Entanglement is a crucial element in quantum physics and quantum information science, which studies advanced computation and communication founded on the laws of quantum mechanics. Entanglement in theory describes different composite systems that become correlated compared to classical systems in spite of the distances dividing them. Researchers predict that a “quantum internet” would be in existence in the future and would depend on entanglement in the teleportation of quantum. Entanglements with more than two components to a system, also named multipartite entanglement, could be utilized in quantum metrology, computation, and communication.
“For some time physicists have studied the entanglement of two parts – or bipartite entanglement – and techniques for classifying and detecting the entanglement between two parts of a composite system,” says Scott Papp, a postdoctoral scholar and one of the authors of the paper related to the project. “But that hasn’t been the case for multipartite states. Since they contain more than two parts, their classification is much richer, but detecting their entanglement is extremely challenging.”
The Caltech approach set out to enhance the Heisenberg Uncertainty Principle that determines the accuracy of a limit at which the momentum and position of a particle can be identified simultaneously. The team experimented with a single photon generated through a pulse of light. This single photon is a mass-less bundle and possessed both wave-like and particle-like characteristics, similar to electromagnetic radiation. The single photon was then split into four individual channels to create an entangled state of light called “W state.”
The Caltech method of detecting the W-state employs non-local measurements of a photon propagating through all four paths. The measurements indicate whether a photon is present, but give no information about which path it actually takes. To enable future applications of multipartite W-states, the entanglement contained in them must be detected and characterized. This task is complicated by the fact that entanglement in W states can be found not only among all the parts, but also among a subset of them.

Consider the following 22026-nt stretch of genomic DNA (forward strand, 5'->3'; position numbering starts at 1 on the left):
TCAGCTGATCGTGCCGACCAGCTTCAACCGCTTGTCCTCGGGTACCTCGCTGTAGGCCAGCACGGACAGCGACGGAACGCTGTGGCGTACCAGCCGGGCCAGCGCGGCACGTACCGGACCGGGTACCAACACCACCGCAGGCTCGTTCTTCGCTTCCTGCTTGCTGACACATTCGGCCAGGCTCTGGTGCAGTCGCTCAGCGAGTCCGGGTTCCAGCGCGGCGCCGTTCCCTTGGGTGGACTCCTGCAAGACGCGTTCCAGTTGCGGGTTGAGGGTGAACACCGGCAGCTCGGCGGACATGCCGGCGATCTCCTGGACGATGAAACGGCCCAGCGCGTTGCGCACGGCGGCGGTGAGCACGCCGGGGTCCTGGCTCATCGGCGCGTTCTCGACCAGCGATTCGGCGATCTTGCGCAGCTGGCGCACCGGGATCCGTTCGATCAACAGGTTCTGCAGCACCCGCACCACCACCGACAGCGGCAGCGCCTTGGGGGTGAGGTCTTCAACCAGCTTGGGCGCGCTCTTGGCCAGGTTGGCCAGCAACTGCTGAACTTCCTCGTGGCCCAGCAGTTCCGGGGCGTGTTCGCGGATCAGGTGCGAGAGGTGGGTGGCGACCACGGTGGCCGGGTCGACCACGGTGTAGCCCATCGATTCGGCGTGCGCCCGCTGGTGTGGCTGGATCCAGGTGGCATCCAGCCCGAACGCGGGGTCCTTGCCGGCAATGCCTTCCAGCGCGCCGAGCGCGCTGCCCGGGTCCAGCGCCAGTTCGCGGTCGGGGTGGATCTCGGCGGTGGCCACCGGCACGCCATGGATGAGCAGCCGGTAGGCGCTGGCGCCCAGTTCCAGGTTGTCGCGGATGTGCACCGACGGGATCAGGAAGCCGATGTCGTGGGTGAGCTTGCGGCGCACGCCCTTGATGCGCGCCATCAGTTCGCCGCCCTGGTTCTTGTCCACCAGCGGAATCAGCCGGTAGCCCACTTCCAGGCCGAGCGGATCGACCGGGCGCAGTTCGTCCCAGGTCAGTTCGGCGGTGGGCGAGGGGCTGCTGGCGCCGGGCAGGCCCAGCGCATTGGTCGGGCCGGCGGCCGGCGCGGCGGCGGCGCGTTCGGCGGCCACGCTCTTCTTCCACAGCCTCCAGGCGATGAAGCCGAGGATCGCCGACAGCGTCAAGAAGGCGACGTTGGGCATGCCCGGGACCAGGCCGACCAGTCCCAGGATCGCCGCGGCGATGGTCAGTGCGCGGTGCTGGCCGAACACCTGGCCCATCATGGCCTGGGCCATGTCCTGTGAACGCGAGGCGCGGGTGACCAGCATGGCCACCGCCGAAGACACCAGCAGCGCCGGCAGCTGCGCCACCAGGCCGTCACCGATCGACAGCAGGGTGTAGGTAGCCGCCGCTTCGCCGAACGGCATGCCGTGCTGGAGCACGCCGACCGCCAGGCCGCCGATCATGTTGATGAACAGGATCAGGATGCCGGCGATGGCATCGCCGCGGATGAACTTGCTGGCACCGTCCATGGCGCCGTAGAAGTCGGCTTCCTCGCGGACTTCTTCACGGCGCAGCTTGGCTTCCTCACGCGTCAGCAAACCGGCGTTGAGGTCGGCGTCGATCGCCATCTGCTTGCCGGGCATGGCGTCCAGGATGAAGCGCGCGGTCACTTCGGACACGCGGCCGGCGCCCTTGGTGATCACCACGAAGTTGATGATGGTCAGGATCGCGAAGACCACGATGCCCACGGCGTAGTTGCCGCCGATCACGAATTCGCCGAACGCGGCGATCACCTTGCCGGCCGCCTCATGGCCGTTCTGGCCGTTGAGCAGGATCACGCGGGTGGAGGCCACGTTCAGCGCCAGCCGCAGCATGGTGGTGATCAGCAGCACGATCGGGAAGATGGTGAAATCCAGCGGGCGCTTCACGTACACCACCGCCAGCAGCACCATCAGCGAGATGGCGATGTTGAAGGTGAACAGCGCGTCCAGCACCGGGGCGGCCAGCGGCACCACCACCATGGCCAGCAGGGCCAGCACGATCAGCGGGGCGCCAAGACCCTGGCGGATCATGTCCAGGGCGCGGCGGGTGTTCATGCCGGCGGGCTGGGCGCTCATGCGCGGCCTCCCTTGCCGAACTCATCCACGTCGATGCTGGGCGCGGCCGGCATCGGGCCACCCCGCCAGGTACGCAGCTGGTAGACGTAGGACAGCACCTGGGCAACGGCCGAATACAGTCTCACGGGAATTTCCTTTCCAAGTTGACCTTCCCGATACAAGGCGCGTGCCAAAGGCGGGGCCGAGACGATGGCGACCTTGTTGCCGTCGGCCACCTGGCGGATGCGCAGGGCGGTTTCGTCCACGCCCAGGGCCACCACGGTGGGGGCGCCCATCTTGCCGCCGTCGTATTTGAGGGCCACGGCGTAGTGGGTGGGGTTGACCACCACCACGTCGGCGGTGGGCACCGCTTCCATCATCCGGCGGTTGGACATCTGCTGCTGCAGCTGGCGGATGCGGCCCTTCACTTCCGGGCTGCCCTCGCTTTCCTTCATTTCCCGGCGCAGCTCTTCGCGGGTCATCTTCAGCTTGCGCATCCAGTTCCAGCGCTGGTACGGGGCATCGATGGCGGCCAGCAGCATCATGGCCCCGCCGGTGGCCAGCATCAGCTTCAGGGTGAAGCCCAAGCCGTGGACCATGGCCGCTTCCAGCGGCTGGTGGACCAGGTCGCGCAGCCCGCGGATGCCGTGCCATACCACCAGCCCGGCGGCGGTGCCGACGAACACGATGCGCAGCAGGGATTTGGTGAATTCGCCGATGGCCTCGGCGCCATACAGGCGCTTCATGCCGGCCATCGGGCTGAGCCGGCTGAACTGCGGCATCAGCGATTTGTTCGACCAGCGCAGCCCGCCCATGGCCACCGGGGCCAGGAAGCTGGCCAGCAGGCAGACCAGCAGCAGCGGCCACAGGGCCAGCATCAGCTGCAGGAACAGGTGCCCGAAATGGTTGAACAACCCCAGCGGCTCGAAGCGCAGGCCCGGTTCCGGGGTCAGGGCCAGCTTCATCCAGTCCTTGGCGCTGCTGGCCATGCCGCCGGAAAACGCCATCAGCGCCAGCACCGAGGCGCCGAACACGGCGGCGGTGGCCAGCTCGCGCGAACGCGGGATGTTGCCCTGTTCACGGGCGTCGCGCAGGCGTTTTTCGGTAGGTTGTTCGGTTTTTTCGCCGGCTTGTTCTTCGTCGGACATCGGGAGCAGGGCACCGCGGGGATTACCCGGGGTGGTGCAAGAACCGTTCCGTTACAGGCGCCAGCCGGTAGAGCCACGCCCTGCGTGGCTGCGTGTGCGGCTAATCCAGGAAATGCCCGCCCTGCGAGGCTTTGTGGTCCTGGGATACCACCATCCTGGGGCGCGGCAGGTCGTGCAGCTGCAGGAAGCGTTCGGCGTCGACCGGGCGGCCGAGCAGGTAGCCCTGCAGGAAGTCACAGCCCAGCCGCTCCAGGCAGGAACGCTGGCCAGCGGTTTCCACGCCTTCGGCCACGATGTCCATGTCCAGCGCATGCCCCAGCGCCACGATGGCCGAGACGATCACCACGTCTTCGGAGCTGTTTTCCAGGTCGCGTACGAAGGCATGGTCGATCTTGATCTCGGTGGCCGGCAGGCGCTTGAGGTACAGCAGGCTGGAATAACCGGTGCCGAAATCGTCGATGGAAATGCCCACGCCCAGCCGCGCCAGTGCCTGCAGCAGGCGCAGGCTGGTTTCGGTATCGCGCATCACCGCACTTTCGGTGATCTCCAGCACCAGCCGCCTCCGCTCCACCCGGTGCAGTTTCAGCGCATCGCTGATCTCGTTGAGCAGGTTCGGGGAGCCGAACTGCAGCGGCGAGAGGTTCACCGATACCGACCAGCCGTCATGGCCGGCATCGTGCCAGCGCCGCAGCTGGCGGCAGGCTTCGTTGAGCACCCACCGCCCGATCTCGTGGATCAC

“The quantum uncertainty associated with these measurements has allowed us to estimate the level of correlations among the four paths through which a single photon simultaneously propagates, by comparing to the minimum uncertainty possible for any less entangled states,” says Kyung Soo Choi, a Caltech graduate student and one of the authors of the paper.
Next, the researchers plan to apply their technique to entangled states of atoms. These efforts will build upon previous advances in the Caltech Quantum Optics Group, including the mapping of photonic entanglement to and from a quantum memory, and the distribution of entanglement amongst nodes of a quantum network.
TFOT has previously written about an experimental integrated circuit that works using excitons to speed up computing and communications by better integrating electronic circuits and optical data communications. TFOT also recently covered a research on quantum cat’s “whiskers,” where the receptiveness of quantum entangled systems was harnessed to measure incredibly weak magnetic fields. You can also check out our article about a method to control quantum states through a single electron in a silicon transistor.
Additional information on the research can be obtained at Caltech’s website.
Article icon image credit: T. Weitkamp, European Synchrotron Radiation Facility (ESRF), Grenoble, France